6.3. Perspectives for sCD40L/CD40 in Cancer Immunotherapy

Agonistic triggering of CD40 holds considerable promise as an anticancer therapeutic strategy and likely will trigger both direct antiproliferative and/or proapoptotic signaling in CD40-positive tumor cells as well as induction of antitumor T-cell immune responses. A main current focus of CD40 agonist research is on the design and evaluation of combined therapy of CD40 agonists with, for example, chemotherapy or other immunomodulators such as antiCTLA-4 antibody.

For the clinical use of agonistic CD40 therapeutics it is imperative to achieve higher tumor selectivity to ensure an acceptable toxicity profile. Of interest in this respect is a recent report in which antiCD40 antibody was given at low-dose intra or peritumorally in a slow-release formulation [151]. This strategy resulted in local activation of tumor-specific CD8+ T cells without causing systemic toxicity by nonspecific and ubiquitous CTL activation. Enhanced tumor selectively can also be achieved by antibody-targeting strategies such as the scFv:CD40L fusion protein referred to earlier [139]. Further, the requirement of CD40 agonistic antibodies for FcR-mediated cellular cross-linking opens the possibility of generating bi-specific antibodies that on the one hand target a tumor associated antigen and on the other hand comprise an antiCD40 antibody fragment. In principal, CD40 signaling will only be initiated upon tumor specific binding of the bi-specific antibody fragment thus ensuring a restricted CD40 co-stimulatory signaling.

Potential advances on DC-targeted vaccination strategies include CD40L delivery to tumor cells using an oncolytic adenoviral vector [152, 153]. Infection of tumor cells with oncolytic vectors will trigger tumor cell death, thereby boosting tumor antigen release in the tumor micromilieu, while the CD40L transgene is designed to ensure optimal DC/T-cell interaction [152, 153].

Of note, although it is clear that CD40/CD40L signaling can potently augment antitumor immune responses, recent studies also highlight a potential immunosuppressive effect of soluble trimeric CD40L [154]. The serum of cancer patients contains significantly elevated levels of sCD40L compared with healthy donors [155]. Further, recombinant trimeric sCD40L triggered enrichment of myeloid-derived suppressor cells (MDSCs), expansion of Treg, and inhibited effector T-cell proliferation [155]. These findings highlight the importance of evaluating possible unanticipated immune inhibitory effects of sub-optimal CD40 activation by CD40L-based agonists and of the influence of serum sCD40L on therapy outcome. This may ultimately lead to inclusion of serum CD40L as a patient stratification marker.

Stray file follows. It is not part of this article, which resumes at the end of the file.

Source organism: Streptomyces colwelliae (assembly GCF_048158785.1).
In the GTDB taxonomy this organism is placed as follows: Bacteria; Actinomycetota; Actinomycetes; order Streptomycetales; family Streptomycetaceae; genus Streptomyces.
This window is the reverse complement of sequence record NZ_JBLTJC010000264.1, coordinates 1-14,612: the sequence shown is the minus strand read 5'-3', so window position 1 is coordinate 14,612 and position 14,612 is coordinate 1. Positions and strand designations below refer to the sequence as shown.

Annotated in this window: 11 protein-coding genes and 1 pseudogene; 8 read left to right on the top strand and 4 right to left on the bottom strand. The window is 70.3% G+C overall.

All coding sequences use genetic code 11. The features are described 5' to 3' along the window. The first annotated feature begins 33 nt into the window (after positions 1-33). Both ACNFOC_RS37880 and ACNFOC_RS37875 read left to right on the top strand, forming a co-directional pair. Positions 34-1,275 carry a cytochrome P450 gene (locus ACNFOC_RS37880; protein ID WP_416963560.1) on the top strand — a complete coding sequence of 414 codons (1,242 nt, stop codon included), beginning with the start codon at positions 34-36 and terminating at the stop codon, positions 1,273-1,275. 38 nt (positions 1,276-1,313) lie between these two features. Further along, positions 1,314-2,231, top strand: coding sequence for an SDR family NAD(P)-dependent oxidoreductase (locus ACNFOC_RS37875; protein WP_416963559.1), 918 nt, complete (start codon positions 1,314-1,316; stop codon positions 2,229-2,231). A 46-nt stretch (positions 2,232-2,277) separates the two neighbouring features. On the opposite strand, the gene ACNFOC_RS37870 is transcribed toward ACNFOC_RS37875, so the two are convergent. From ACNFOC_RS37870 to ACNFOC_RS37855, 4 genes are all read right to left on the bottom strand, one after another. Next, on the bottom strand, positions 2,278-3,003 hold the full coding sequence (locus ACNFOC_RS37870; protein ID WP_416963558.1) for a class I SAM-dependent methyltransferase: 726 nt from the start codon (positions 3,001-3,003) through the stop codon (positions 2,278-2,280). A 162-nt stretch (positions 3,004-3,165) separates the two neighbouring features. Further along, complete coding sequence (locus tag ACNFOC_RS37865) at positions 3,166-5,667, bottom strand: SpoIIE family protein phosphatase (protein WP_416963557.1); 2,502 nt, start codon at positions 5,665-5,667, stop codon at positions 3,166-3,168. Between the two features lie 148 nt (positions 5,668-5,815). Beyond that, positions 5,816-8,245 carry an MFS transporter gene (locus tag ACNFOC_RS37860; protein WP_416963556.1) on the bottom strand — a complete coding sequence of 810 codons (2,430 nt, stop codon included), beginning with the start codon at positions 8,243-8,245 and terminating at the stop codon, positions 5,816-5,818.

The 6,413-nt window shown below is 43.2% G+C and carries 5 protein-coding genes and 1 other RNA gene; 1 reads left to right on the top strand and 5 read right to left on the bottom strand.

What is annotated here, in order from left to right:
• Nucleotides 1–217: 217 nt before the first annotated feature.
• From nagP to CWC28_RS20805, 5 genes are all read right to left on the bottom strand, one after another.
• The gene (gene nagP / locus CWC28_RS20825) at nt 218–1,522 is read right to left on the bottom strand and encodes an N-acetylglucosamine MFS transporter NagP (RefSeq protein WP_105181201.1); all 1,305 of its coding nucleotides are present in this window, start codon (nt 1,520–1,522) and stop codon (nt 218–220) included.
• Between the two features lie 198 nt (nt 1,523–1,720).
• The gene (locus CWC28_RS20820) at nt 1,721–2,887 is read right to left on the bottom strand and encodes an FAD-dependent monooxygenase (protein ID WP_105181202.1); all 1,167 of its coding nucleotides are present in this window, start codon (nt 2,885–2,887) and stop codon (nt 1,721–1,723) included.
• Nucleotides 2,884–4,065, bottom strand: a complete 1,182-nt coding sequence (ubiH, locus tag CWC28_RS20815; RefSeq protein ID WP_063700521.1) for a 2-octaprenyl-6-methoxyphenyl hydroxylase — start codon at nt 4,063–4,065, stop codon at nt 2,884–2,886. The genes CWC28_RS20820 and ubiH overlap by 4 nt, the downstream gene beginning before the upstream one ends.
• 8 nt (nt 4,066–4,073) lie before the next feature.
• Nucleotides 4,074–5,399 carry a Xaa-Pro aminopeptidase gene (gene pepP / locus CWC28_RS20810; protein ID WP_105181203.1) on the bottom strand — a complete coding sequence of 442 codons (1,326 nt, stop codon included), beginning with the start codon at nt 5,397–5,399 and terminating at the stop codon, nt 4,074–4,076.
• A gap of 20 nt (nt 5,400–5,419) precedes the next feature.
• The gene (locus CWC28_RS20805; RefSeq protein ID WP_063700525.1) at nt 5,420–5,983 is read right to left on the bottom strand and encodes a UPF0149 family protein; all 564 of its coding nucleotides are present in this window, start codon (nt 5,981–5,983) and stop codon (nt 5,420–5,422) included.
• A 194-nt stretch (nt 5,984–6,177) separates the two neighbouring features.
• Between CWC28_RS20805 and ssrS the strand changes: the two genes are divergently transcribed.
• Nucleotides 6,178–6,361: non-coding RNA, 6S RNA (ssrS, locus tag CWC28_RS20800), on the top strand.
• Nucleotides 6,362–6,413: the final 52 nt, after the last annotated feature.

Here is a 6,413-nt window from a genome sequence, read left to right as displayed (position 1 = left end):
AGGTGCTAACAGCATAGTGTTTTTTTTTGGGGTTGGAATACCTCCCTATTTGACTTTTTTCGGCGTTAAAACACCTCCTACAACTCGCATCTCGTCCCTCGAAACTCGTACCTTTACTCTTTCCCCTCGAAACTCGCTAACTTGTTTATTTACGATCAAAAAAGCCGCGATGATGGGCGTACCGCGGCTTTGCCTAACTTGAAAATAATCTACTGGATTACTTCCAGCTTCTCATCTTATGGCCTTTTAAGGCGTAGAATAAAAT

7. CD70/CD27 Biology

The ligand CD70 (also known as CD27L) is a predicted type II homotrimeric transmembrane family member of the TNF family [156, 157]. Unlike most other TNF ligands, CD70 has not been found to contain putative cleavage motifs in the extracellular domain and is thus expected to exist only as a transmembrane protein. The expression of CD70 on normal cells is restricted to activated T- and B-lymphocytes and mature DCs [158].

The cognate receptor for CD70 is CD27, a type I transmembrane receptor expressed on naive T cells, mature T-cells, memory B-cells, and NK-cells [158]. Cross-linking of CD27 triggers recruitment of the adaptor proteins TRAF2 and TRAF5 to its cytoplasmic domain, leading to activation of canonical and noncanonical NFκB signaling and c-Jun kinase signaling. Of note, CD27 is expressed as a homodimer on the cell surface [159], suggesting that functional CD70/CD27 interaction occurs at least in a hexameric form. In contrast to CD70, CD27 can be proteolytically processed into a soluble form that may serve as a competitive inhibitor [160].

The key biological function of CD70 is to efficiently prime CD4+ and CD8+ T cell responses, to enhance T-cell survival, and to optimize effector function [158, 161163]. As such, CD70 appears to be a crucial co-stimulatory molecule that is required for the induction of T cell immune responses [158]. In particular, CD27 is present on resting T-cells and is further upregulated upon T-cell activation [156, 164, 165]. This upregulation of CD27 on effector T-cells is transient and strongly correlates with effector function [166]. In line with a critical role for CD27 in T-cell activation, both primary and secondary T cell responses are impaired in CD27−/− mice [167]. CD70/CD27 signaling promotes the development of CD4+ T-cells producing either TH1 or TH2 type effector cytokines [168], suggesting that CD70/CD27 signaling can trigger a broad spectrum of immune responses.

7.1. CD70/CD27 as Targets for Cancer Immunotherapy

Many types of hematological and solid tumors have been documented to express CD70 on the cell surface [169], whereas CD70 is only transiently expressed on antigen-activated lymphocytes on normal cells. This expression pattern establishes CD70 as a potential target for antibody-based cancer therapy (Figure 7). Indeed, antiCD70 antibodies have shown considerable preclinical efficacy towards hematological malignancies. For instance, the humanized IgG1 antibody SGN-70 eliminated CD70-positive tumor cells leading to tumor regression in disseminated lymphoma and multiple myeloma xenograft models [170], in this case via typical antibody effector functions, such as ADCC and CDC.